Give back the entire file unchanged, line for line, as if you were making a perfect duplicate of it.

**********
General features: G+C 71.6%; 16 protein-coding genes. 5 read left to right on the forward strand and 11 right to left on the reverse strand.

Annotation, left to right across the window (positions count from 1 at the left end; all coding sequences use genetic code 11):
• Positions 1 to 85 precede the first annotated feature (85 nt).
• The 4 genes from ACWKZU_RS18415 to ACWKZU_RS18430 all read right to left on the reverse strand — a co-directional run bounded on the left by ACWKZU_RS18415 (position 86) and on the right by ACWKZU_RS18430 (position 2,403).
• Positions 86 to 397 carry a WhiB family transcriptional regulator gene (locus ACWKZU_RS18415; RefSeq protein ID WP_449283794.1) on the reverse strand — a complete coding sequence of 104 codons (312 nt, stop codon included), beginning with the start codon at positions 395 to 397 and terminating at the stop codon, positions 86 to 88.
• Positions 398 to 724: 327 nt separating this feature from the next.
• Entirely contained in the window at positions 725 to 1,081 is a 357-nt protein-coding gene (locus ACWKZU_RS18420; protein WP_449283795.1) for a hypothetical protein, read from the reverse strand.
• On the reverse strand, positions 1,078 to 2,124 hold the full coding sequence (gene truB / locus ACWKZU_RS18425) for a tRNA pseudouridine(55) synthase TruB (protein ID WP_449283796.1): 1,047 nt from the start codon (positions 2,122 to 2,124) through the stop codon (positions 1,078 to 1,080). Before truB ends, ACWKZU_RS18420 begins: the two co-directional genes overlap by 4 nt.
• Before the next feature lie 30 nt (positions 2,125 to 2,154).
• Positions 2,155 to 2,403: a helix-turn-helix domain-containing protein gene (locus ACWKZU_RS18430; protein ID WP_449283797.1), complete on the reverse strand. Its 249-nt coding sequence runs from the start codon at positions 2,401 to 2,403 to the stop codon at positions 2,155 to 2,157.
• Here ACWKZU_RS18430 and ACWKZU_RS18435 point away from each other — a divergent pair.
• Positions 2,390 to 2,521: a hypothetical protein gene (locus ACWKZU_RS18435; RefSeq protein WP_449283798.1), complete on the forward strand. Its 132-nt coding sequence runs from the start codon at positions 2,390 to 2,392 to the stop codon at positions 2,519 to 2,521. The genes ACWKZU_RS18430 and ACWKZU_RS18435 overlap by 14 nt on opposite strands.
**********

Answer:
General features: G+C 71.6%; 16 protein-coding genes. 5 read left to right on the forward strand and 11 right to left on the reverse strand.

Annotation, left to right across the window (positions count from 1 at the left end; all coding sequences use genetic code 11):
• Positions 1 to 85 precede the first annotated feature (85 nt).
• The 4 genes from ACWKZU_RS18415 to ACWKZU_RS18430 all read right to left on the reverse strand — a co-directional run bounded on the left by ACWKZU_RS18415 (position 86) and on the right by ACWKZU_RS18430 (position 2,403).
• Positions 86 to 397 carry a WhiB family transcriptional regulator gene (locus ACWKZU_RS18415; RefSeq protein ID WP_449283794.1) on the reverse strand — a complete coding sequence of 104 codons (312 nt, stop codon included), beginning with the start codon at positions 395 to 397 and terminating at the stop codon, positions 86 to 88.
• Positions 398 to 724: 327 nt separating this feature from the next.
• Entirely contained in the window at positions 725 to 1,081 is a 357-nt protein-coding gene (locus ACWKZU_RS18420; protein WP_449283795.1) for a hypothetical protein, read from the reverse strand.
• On the reverse strand, positions 1,078 to 2,124 hold the full coding sequence (gene truB / locus ACWKZU_RS18425) for a tRNA pseudouridine(55) synthase TruB (protein ID WP_449283796.1): 1,047 nt from the start codon (positions 2,122 to 2,124) through the stop codon (positions 1,078 to 1,080). Before truB ends, ACWKZU_RS18420 begins: the two co-directional genes overlap by 4 nt.
• Before the next feature lie 30 nt (positions 2,125 to 2,154).
• Positions 2,155 to 2,403: a helix-turn-helix domain-containing protein gene (locus ACWKZU_RS18430; protein ID WP_449283797.1), complete on the reverse strand. Its 249-nt coding sequence runs from the start codon at positions 2,401 to 2,403 to the stop codon at positions 2,155 to 2,157.
• Here ACWKZU_RS18430 and ACWKZU_RS18435 point away from each other — a divergent pair.
• Positions 2,390 to 2,521: a hypothetical protein gene (locus ACWKZU_RS18435; RefSeq protein WP_449283798.1), complete on the forward strand. Its 132-nt coding sequence runs from the start codon at positions 2,390 to 2,392 to the stop codon at positions 2,519 to 2,521. The genes ACWKZU_RS18430 and ACWKZU_RS18435 overlap by 14 nt on opposite strands.